An Anglo-Indian driver of the Indian Railways, Manasser Johannes was posthumously awarded the Kirti Chakra for sacrificing his own life to save 400 passengers aboard a burning train.
(Above image of Marjorie Johannes, wife of train driver Manasser Johannes, receiving the Kirti Chakra on her husband’s behalf from President Dr. Rajendra Prasad)
On the intervening night of 25 and 26 July 1956, Manasser Johannes witnessed a “sudden block-back of fire from the fire-box door into the cab [driver’s compartment], where he was standing”.
At the time, the Anglo-Indian engine driver was driving the 315 Up Howrah-Adra-Chakradharpur passenger train with 400-odd passengers on board.
Trapped in the flames were Johannes and two firemen who, according to Sudhendhu J Sinha, an advisor to the NITI Aayog on transport and electric mobility, were at serious risk of losing their lives to the raging flames.
“A sudden block-back of fire from the fire box door was growing up in flames. While it had rained the other day, it was all dry that day. Even the rain gods were not merciful,” wrote Sinha in an article for an Indian Railways publication.
The firemen contemplated jumping out of the train. Meanwhile Johannes, also known as ‘Mack’ to his colleagues, was doing everything possible to close the fire box door and contain the fire.
These efforts went in vain, as the fire first engulfed one of the fireman’s trousers. Now, the only option before Mack was to stop the train and prevent the fire from spreading into the other coaches. Making matters worse, however, the fire had damaged the train’s braking system.
While one of the firemen was writhing in pain, the other was pleading with Mack to jump off the train. In response, the driver reportedly said, “You know it is not a goods’ train. It is a bloody passenger train, the most popular one…with 400 pax on board. I will strive till my last breath to kill this fire witch. I wish I could stop the train. The levers seem to be choked to a block.”
Instead, Mack asked the firemen to save themselves first, while he maintained his focus on braking the train. With the cab engulfed in fire, he guided his juniors on how to jump out of the moving train safely. Worried about their senior, they asked him whether he would join them.
He reportedly responded with “Maybe next life. That, too, as a Railwayman. It is a dream of every Anglo-Indian youngster to ride the footplate. We are the railway people. This is our train, you know! Guard Benny Calvert, another one of us, is manning the brake of this train. I am going to stop this train to safety, anyhow.”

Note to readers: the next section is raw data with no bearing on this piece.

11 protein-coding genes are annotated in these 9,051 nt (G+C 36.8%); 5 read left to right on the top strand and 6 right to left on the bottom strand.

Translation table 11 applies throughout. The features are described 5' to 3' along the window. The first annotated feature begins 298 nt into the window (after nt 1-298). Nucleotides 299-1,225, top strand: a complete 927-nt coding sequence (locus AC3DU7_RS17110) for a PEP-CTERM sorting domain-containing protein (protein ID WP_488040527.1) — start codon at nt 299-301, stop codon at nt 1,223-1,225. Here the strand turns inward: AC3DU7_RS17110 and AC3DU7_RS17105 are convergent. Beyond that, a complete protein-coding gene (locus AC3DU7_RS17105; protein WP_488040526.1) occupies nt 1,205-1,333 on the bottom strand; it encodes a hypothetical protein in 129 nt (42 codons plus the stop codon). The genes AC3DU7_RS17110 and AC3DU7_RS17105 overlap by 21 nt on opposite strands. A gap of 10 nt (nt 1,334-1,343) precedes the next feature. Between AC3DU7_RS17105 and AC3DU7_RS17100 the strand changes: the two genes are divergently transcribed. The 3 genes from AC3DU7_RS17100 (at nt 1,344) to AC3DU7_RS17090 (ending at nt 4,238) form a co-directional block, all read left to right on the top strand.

Both firemen jumped out of the train, and the fire had begun to totally engulf the cab, while Mack, writhing in pain, remained resolute in his determination to pull over this train to safety.
“The pain was rising and so was his resolve to pull over his train to safety — a predicament that comes only with the highest degree of passion. He took his last sincere effort to apply the brakes. It was all up in flames – orange and yellow with occasional blue streak,” wrote Sinha.
As he was approaching the outer signal of the Kharagpur station, he pulled the brake lever with all his might even though the heat and burn had grown unbearable. Miraculously the train began coming to a gradual halt. It stopped just short of the outer signal of Kharagpur station with all 400 passengers, most of whom were sound asleep.
They did not have an inkling of what had just transpired.
Once the train stopped, the “engine was immediately detached, coaches were pinned down and the station informed,” according to Sinha.
Meanwhile Benny, the guard, rushed to help Mack, who had suffered life-threatening burns all over. He was rushed to the hospital for emergency treatment. Sadly, he passed away at the hospital.
“What was left with Benny Calvert was his immaculate uniform with impressions and contours of the charred hands of Manasser Johannes as souvenir, and the memorabilia of the ultimate sacrifice of his brave colleagues,” he added.
For his outstanding heroics on that night, the Anglo-Indian engine driver of the Kharagpur crew base was posthumously awarded the Kirti Chakra in 1957. President Dr Rajendra Prasad handed over the medal to his widow Marjorie and his young son Michael.
As his Kirti Chakra citation reads, “Realising that a disaster must result if he too jumped out, Driver Johannes ramined at his post in the flame-filled cab and though severely burnt, he eventually brought the train to a stop near the outer signal of the Kharagpur station.”
Needless to say, this is what true valour looks like.